When I think of B. Patrick Bauer, somehow the word “delusional” comes to mind.
On Nov. 2, 2010—Election Day—Speaker Bauer was convinced his worst-case scenario was a 50/50 split in the Indiana House. This was despite the fact that the Gallup national congressional generic had Republicans with a 15-point lead, which would project to a 77-seat Republican gain in Congress (it ended up at 63). Fox News had it at 13 percent. CNN at 10 percent.
Much as Howey Politics Indiana forecast a day earlier, Indiana Republicans ended up with 60 seats. Democrats lost two southern Indiana congressional seats, two state Senate seats, along with five House seats in the region, and six others scattered elsewhere. It was an epic drubbing.
Bauer had switched out his pollster and media consultants after the 2008 elections when Democrats maintained control of the House despite Gov. Mitch Daniels’ landslide re-election. Democratic sources say that it was about Bauer’s desire for control.
The impact? The lurid district-by-district campaigns Bauer directed in 2010 contributed to the loss of 11 seats, ultimately resulting in the legislative disaster Democrats experienced during the 2011 Indiana General Assembly.
Bauer’s decision to lead a five-week Democratic walkout to Urbana, Ill., when faced with the sprawling Republican agenda played right into new Republican Speaker Brian C. Bosma’s wheelhouse, resulting in titanic victories on education reform, the new congressional and legislative maps, and historic abortion restrictions.
During the walkout, Bauer was treated as a hero to the gathered labor “volunteers” who held noisy Statehouse rallies day after day. But organized labor makes up about 8 percent of the Hoosier population these days. Many other Democrats came to this conclusion: Bauer as the Indiana Democratic poster boy and chief party voice is a disaster, particularly now with the Evan Bayh dynasty concluded.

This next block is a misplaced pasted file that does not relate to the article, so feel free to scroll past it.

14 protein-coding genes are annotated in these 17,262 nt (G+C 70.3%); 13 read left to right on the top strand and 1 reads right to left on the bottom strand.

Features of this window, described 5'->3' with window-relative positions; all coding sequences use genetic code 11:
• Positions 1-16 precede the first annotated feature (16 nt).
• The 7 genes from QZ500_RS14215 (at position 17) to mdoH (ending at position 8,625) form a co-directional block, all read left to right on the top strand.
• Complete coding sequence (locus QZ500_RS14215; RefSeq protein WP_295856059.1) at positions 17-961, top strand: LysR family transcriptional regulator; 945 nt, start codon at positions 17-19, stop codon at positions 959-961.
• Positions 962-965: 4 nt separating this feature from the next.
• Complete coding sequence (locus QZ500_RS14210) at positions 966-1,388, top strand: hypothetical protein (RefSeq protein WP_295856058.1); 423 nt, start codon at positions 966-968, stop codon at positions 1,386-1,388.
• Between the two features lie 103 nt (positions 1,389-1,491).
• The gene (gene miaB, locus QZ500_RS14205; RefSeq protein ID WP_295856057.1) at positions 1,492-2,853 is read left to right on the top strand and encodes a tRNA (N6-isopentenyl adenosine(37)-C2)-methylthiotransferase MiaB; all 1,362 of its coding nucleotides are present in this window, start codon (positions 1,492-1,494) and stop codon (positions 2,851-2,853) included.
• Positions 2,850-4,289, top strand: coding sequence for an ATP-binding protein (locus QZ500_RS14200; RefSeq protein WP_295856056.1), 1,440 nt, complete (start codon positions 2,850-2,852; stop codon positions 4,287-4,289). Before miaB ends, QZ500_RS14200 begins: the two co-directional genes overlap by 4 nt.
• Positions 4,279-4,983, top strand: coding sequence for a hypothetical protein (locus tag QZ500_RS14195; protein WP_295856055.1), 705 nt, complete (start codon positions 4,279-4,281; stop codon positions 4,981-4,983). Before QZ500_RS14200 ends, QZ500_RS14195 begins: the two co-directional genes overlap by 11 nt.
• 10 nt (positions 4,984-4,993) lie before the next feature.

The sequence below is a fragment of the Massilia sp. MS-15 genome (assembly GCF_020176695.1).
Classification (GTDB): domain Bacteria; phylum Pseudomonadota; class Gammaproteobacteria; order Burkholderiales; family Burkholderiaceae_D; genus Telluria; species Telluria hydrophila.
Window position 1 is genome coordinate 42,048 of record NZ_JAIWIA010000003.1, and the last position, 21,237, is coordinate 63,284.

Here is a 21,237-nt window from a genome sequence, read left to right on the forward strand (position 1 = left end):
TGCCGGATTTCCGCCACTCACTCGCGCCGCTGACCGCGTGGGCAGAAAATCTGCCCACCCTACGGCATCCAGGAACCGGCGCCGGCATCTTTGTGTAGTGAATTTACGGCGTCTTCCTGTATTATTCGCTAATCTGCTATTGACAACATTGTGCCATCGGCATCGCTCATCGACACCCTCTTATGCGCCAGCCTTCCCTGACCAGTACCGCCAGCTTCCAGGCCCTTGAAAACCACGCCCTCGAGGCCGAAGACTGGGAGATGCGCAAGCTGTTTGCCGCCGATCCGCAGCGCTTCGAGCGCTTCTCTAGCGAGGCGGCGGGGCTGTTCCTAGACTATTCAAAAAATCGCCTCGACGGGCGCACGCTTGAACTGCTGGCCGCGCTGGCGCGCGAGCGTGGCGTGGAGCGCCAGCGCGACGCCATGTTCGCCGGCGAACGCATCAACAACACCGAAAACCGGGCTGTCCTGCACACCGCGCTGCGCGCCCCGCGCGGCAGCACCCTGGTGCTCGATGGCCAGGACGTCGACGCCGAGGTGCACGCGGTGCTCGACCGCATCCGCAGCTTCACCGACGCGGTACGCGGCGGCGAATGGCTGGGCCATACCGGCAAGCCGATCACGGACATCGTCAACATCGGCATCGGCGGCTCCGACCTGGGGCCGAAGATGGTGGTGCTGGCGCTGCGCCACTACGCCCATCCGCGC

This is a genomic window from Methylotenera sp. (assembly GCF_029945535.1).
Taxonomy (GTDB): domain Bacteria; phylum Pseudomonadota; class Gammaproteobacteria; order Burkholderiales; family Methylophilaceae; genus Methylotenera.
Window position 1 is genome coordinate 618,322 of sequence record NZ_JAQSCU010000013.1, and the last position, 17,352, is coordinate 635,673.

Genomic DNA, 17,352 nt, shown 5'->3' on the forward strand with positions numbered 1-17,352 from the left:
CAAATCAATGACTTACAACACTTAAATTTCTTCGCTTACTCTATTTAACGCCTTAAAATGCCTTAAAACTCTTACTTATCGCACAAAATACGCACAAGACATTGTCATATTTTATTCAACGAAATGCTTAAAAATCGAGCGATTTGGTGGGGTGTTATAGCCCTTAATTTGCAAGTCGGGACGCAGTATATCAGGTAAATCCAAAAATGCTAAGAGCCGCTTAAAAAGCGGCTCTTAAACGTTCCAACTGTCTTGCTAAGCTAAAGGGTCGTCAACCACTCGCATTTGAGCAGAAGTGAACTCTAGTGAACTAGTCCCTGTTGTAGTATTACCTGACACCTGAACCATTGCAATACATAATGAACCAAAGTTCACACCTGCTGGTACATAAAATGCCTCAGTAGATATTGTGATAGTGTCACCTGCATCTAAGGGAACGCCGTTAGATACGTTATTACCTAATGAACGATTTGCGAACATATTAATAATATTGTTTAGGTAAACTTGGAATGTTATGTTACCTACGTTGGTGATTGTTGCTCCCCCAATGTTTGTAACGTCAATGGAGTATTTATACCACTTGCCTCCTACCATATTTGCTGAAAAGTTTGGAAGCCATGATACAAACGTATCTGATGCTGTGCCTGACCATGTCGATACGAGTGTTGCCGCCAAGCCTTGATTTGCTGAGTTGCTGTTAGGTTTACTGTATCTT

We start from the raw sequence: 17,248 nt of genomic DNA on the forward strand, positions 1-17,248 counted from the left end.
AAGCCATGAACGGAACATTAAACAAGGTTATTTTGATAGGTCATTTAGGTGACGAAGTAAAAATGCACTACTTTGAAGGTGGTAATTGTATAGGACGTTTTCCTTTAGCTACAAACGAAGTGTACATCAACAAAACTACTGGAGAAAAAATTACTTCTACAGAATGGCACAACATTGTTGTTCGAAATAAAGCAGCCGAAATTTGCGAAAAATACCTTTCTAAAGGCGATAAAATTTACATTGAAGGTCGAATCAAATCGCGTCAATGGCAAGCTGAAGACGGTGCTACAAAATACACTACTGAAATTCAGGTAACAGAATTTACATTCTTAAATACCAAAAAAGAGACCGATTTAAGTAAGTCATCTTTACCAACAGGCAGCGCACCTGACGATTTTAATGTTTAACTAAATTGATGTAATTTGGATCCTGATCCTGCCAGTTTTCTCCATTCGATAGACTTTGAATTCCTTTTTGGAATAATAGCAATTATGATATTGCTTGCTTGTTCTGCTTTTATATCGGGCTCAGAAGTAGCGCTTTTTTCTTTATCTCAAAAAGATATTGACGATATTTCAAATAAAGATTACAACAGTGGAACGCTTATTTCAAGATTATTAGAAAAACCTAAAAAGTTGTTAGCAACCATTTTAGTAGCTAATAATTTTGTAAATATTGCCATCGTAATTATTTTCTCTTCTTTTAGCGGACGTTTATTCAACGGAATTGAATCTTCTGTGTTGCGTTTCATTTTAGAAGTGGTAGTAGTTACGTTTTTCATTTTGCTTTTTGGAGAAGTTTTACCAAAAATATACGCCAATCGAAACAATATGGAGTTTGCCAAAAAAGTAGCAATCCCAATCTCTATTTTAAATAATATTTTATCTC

Thus, out of this blood, sweat, angst and smoke, we learned that this past spring, Bauer actually contemplated a run … for governor!
Mike Pence, Eric Holcomb and all the stars in the GOP universe couldn’t have come up with a better strategy for retaining the governorship.
When former Democratic House Speaker John Gregg—who, during this period, essentially secured the Democratic gubernatorial nomination imprimatur— heard about the Bauer dream lust, his reaction was something akin to a giddy, “Bring him on.”
A Gregg-Bauer primary would have allowed the presumed nominee from Sandborn to earn universal accolades from independents and Democratic progressives who view Bauer as a throwback to a bygone era. Gregg could have bashed Bauer and seen his polling approval skyrocket.
A modicum of sense prevailed over Bauer, and he appears to be poised for re-election to a 21st term.
A lot has changed since 1970 when Bauer entered the House. Two sitting speakers were upset in general elections. And perhaps the two most powerful legislators in state history—Senate President Pro Tem Robert Garton and Senate Finance Chairman Larry Borst—were upset in Republican primaries.
Republican voters in two Senate districts essentially stood up, deciding that long-term incumbent pork power could be sacrificed for the greater good of the state. The Indiana Senate has gone from an elderly good ol’ boys network to a reformist, gender-inclusive super majority.
Such a dynamic should give progressive Hoosier Democrats something to think about: What would the Indiana House be like without the delusional Bauer?
Already, Democratic lawmakers Bischoff, Stilwell, Robertson and soon Bill Crawford are passing from the scene, either in defeat or retirement.
Bauer will never lose a general election battle in heavily Democratic South Bend. But Republican House mapmakers—with a little help from their friends in Washington—have given Indiana Democrats a new tool. Bauer’s new district combines the African-American voting blocs from two districts into one. Therein tills the ground for seeds to sow—for perhaps a primary challenge to a 41-year veteran whose modern traits appear to be delusion, and a pervasively paranoid, stasist mentality.•
Howey is a third-generation Hoosier journalist who publishes Howey Politics Indiana. Send comments on this column to firstname.lastname@example.org.